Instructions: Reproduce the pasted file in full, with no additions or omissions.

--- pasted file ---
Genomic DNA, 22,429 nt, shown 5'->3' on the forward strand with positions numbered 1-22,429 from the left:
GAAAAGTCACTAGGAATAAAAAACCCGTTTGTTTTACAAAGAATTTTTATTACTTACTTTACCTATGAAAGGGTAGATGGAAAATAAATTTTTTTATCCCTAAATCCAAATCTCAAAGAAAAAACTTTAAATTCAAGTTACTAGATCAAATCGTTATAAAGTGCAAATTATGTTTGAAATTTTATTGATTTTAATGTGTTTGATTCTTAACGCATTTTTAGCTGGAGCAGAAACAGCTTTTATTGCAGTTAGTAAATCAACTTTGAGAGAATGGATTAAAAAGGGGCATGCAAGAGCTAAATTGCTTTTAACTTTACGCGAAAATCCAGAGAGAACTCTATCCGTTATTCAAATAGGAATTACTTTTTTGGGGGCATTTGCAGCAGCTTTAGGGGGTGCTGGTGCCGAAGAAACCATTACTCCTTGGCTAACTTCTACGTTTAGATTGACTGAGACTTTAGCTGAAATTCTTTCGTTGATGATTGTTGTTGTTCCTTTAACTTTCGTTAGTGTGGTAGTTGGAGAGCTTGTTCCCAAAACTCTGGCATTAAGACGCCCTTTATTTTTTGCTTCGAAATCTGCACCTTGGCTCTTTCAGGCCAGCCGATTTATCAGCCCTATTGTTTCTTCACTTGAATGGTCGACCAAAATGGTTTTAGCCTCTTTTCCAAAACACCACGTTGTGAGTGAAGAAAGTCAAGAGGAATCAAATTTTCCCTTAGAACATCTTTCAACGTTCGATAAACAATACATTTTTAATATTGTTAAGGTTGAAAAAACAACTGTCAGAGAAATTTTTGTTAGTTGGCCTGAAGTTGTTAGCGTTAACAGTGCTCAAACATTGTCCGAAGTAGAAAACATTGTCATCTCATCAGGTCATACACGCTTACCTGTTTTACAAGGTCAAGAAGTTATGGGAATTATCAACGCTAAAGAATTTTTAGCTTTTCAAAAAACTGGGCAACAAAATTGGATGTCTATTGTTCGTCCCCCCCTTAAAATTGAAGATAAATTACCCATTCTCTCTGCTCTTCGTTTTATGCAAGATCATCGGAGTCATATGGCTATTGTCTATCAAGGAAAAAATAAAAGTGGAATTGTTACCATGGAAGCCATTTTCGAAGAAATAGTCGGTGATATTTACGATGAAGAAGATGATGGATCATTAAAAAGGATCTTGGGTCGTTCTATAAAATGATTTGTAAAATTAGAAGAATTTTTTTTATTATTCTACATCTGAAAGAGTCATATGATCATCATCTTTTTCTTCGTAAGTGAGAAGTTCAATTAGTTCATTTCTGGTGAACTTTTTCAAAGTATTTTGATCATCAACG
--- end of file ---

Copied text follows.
Genomic DNA, 22,429 nt, shown 5'->3' on the forward strand with positions numbered 1-22,429 from the left:
GAAAAGTCACTAGGAATAAAAAACCCGTTTGTTTTACAAAGAATTTTTATTACTTACTTTACCTATGAAAGGGTAGATGGAAAATAAATTTTTTTATCCCTAAATCCAAATCTCAAAGAAAAAACTTTAAATTCAAGTTACTAGATCAAATCGTTATAAAGTGCAAATTATGTTTGAAATTTTATTGATTTTAATGTGTTTGATTCTTAACGCATTTTTAGCTGGAGCAGAAACAGCTTTTATTGCAGTTAGTAAATCAACTTTGAGAGAATGGATTAAAAAGGGGCATGCAAGAGCTAAATTGCTTTTAACTTTACGCGAAAATCCAGAGAGAACTCTATCCGTTATTCAAATAGGAATTACTTTTTTGGGGGCATTTGCAGCAGCTTTAGGGGGTGCTGGTGCCGAAGAAACCATTACTCCTTGGCTAACTTCTACGTTTAGATTGACTGAGACTTTAGCTGAAATTCTTTCGTTGATGATTGTTGTTGTTCCTTTAACTTTCGTTAGTGTGGTAGTTGGAGAGCTTGTTCCCAAAACTCTGGCATTAAGACGCCCTTTATTTTTTGCTTCGAAATCTGCACCTTGGCTCTTTCAGGCCAGCCGATTTATCAGCCCTATTGTTTCTTCACTTGAATGGTCGACCAAAATGGTTTTAGCCTCTTTTCCAAAACACCACGTTGTGAGTGAAGAAAGTCAAGAGGAATCAAATTTTCCCTTAGAACATCTTTCAACGTTCGATAAACAATACATTTTTAATATTGTTAAGGTTGAAAAAACAACTGTCAGAGAAATTTTTGTTAGTTGGCCTGAAGTTGTTAGCGTTAACAGTGCTCAAACATTGTCCGAAGTAGAAAACATTGTCATCTCATCAGGTCATACACGCTTACCTGTTTTACAAGGTCAAGAAGTTATGGGAATTATCAACGCTAAAGAATTTTTAGCTTTTCAAAAAACTGGGCAACAAAATTGGATGTCTATTGTTCGTCCCCCCCTTAAAATTGAAGATAAATTACCCATTCTCTCTGCTCTTCGTTTTATGCAAGATCATCGGAGTCATATGGCTATTGTCTATCAAGGAAAAAATAAAAGTGGAATTGTTACCATGGAAGCCATTTTCGAAGAAATAGTCGGTGATATTTACGATGAAGAAGATGATGGATCATTAAAAAGGATCTTGGGTCGTTCTATAAAATGATTTGTAAAATTAGAAGAATTTTTTTTATTATTCTACATCTGAAAGAGTCATATGATCATCATCTTTTTCTTCGTAAGTGAGAAGTTCAATTAGTTCATTTCTGGTGAACTTTTTCAAAGTATTTTGATCATCAACG